The "Mutual Assurance Society, against Fire on Buildings, of the State of Virginia" was incorporated by the General Assembly on December 22, 1794. The plan of the society was suggested by William Frederick Ast, a Prussian then residing in Richmond, and is alleged to have been modeled after a system of mutual guarantee introduced by Frederick the Great.
As required by the act of incorporation, a subscription of three million dollars was necessary before the charter could be carried into effect. As a result, the organizational meeting of the society was not held until December 24, 1795. At that meeting, a constitution, rules, and regulations were adopted and officers selected. The general office of the society was to be in Richmond. Management was to be by the president and directors, while the principal agent and cashier general were charged with administrative duties. The following officers were selected: William Foushee, president; James Bradder, James Brown, Jacob J. Cohen, Andrew Dunscomb, William Duval, Robert Mitchell, George Pickett, and Bushrod Washington, directors for Richmond and vicinity; Robert Bolling, director for Petersburg; George French, director for Fredericksburg; Alexander St. Clair, director for Staunton; Jonah Thompson, director for Alexandria; John Peyton, director for Winchester; Thomas Newton, director for Norfolk; Jacquelin Ambler, cashier-general; William F. Ast, principal agent. The society eventually insured property in Virginia, West Virginia (until 1868), and the District of Columbia.
Insurance offered by the society was against "all losses and damages occasioned accidentally by fire." Rates of hazard were determined by the material composition of the buildings, by the uses to which the buildings were put, and by what may be kept in them. Mills, playhouses, liveries, and buildings containing machinery propelled by steam or in which combustible articles were stored could be insured only by special contract. Revaluations of insured property were required every seven years or whenever additions were made to a policy.
Until 1819, the society returned to policy holders the interest accumulated on its reserve fund in excess of the amount deemed necessary to pay annual claims for losses and damages. When costs exceeded income, the society was authorized to require members to pay "quotas," the amount depending on the sum insured and the rate of hazard. Insured property was considered security and could be sold to obtain the quotas. Annual quotas were not regularly required until 1809.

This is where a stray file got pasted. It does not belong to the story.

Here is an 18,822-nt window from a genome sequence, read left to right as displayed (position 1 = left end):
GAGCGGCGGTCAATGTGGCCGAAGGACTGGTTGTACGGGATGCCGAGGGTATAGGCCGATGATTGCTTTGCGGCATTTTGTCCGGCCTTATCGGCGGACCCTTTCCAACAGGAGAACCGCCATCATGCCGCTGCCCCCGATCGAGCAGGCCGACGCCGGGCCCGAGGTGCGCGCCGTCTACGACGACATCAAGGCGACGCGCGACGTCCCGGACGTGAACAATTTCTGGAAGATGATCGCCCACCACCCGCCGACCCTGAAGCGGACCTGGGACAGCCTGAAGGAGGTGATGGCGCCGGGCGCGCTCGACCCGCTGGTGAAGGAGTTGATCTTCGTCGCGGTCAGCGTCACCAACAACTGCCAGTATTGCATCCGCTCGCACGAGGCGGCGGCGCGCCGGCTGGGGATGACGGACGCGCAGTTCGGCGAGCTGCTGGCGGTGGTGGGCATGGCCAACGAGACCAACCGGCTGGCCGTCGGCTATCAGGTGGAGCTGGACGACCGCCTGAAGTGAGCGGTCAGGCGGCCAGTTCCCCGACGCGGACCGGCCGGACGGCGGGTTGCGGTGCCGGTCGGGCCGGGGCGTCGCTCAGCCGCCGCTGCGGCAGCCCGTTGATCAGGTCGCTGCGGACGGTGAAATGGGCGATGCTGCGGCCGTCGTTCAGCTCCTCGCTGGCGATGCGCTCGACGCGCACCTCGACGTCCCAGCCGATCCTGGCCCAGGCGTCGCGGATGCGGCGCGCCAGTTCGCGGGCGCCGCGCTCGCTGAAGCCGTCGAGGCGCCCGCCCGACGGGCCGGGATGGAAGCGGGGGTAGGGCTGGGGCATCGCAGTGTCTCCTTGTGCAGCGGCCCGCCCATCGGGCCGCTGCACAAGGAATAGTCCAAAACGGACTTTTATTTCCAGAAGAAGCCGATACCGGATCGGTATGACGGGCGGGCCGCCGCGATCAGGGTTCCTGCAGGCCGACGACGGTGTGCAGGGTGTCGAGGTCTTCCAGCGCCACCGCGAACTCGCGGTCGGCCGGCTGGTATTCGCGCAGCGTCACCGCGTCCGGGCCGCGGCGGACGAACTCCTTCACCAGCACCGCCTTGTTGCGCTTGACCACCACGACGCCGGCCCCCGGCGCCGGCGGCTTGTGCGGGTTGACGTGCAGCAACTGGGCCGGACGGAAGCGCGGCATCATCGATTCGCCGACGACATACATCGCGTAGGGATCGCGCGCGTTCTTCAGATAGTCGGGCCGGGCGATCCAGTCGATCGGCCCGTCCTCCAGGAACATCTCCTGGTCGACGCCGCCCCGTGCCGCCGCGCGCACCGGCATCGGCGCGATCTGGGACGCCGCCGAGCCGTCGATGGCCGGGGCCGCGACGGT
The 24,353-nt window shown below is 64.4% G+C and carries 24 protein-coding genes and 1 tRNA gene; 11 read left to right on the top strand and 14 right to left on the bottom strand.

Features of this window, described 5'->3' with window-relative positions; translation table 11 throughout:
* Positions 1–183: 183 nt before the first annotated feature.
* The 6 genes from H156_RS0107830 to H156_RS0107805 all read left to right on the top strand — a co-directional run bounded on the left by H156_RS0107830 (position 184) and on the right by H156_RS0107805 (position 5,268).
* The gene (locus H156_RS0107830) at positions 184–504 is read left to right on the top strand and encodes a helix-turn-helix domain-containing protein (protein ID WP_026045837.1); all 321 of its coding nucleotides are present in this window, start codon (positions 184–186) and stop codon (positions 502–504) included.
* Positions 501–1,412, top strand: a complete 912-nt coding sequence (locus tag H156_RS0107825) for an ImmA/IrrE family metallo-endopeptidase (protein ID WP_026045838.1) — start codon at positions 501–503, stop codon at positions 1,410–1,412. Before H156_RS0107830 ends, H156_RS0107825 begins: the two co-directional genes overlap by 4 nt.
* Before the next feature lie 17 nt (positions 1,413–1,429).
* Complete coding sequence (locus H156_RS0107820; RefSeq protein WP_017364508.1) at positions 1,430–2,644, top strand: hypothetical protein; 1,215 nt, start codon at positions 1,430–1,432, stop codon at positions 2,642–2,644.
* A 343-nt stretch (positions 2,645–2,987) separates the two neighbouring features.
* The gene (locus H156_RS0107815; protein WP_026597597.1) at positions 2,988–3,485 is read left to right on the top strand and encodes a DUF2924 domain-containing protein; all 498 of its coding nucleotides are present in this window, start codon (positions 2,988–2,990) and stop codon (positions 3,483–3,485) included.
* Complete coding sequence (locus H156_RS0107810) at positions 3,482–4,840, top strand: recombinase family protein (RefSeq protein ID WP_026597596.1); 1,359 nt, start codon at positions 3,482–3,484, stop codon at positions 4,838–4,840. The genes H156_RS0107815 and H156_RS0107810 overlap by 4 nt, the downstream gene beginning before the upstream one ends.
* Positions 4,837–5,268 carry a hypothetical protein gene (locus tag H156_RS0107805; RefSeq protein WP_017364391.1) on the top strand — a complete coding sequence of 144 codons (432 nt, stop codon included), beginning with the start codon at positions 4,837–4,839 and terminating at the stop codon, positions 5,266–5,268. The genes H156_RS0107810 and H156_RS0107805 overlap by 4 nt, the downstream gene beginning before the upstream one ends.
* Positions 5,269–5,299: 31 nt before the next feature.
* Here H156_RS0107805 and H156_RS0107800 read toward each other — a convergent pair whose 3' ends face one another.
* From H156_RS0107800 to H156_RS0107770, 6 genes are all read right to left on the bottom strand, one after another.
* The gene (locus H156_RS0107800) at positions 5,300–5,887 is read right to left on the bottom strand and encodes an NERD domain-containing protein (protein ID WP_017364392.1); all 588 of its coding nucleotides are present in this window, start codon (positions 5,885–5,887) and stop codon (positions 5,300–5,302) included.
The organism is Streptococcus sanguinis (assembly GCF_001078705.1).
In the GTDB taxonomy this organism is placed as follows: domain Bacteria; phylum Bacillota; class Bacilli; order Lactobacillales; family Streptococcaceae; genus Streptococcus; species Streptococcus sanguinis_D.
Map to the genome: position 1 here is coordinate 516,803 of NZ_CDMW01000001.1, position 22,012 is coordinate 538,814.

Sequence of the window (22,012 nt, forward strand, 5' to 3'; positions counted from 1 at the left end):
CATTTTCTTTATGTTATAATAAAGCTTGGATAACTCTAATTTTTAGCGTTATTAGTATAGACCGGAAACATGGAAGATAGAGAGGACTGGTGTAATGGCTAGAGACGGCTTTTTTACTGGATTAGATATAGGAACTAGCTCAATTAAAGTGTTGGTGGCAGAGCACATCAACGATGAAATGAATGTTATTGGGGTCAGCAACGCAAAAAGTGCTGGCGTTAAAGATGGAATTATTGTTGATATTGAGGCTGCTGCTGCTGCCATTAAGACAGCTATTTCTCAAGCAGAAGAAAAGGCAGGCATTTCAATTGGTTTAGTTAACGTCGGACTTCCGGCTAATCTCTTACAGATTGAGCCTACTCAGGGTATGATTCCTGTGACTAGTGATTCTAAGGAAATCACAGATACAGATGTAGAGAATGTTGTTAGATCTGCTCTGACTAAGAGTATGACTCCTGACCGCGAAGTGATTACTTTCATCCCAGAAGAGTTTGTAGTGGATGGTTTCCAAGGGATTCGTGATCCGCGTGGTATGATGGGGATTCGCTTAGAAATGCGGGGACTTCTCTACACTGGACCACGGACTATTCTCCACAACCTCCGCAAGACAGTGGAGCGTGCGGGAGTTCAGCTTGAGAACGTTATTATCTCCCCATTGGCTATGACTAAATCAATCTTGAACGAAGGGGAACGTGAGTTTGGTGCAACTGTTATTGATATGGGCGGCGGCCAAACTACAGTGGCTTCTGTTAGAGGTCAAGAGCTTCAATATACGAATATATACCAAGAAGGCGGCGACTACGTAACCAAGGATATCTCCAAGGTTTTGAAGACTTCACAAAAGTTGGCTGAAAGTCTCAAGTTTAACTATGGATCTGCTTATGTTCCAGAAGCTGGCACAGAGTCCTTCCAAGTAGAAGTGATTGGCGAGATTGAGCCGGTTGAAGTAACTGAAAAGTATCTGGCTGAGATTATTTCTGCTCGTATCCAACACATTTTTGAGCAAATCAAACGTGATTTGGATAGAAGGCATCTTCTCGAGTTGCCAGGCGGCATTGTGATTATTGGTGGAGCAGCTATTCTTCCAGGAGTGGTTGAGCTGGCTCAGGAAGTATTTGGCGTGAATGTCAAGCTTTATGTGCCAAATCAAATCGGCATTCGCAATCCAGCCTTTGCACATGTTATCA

During its history the society made numerous revisions in its constitution. In 1805, the number of directors was reduced, and in 1809 the offices of president, cashier-general, and the directors were abolished. In their place a committee was to be appointed by the annual general meeting. While property located in towns and rural areas was initially insured alike, a constitutional change in 1805 established town and country branches. Funds were divided between the two branches and the premiums, quotas, and claims were kept separately. Because of heavy losses sustained by the country branch, no new insurance of rural property was issued after August 15, 1818. The country branch was eventually abolished in March 1822.
Up to the Civil War, the society was financially secure and prosperous. Although war risks were not taken by the society and any damage caused by invasion was not covered by the assurance, the financial crisis caused by inflation, currency depreciation, and the loss of investments with the fall of the Confederacy left the society "without a dollar in money." However, the society's reserve fund, required by law, enabled it to recover rapidly from the effects of the war.
The following individuals served as principal agents of the society during the period covered by the records in this accession: William F. Ast, 1795-1807; Samuel Greenhow, 1808-1815; James Rawlings, 1815-1837; Colonel John Rutherfoord, 1837-1866.
For additional information on the history of the society, see Historical Sketch of the Mutual Assurance Society of Virginia, from its organization in 1794 to 1879 compiled by John B. Danforth and Herbert A. Claiborne (Richmond, Va.: Wm. Ellis Jones, 1879).
The major portion of material in this accession consists of incoming correspondence received from agents and subscribers, 1796-1865. This material is arranged chronologically and is filed alphabetically by year by the name of the correspondent. Also included are estimates of loss and damage, vouchers and receipts, annual statements, and notices to withdraw insurance, all arranged by year. A collection of material relating to the transfer of property and policies, including copies of deeds and several wills, is also preserved, as are scattered original policies and revaluations. Miscellaneous records include applications for insurance, claims for return of premiums, certificates of qualification of special agents, and records of office and personal expenses of John Rutherfoord, John B. Danforth (secretary of the society, 1837-1875), and Alexander H. Rutherfoord.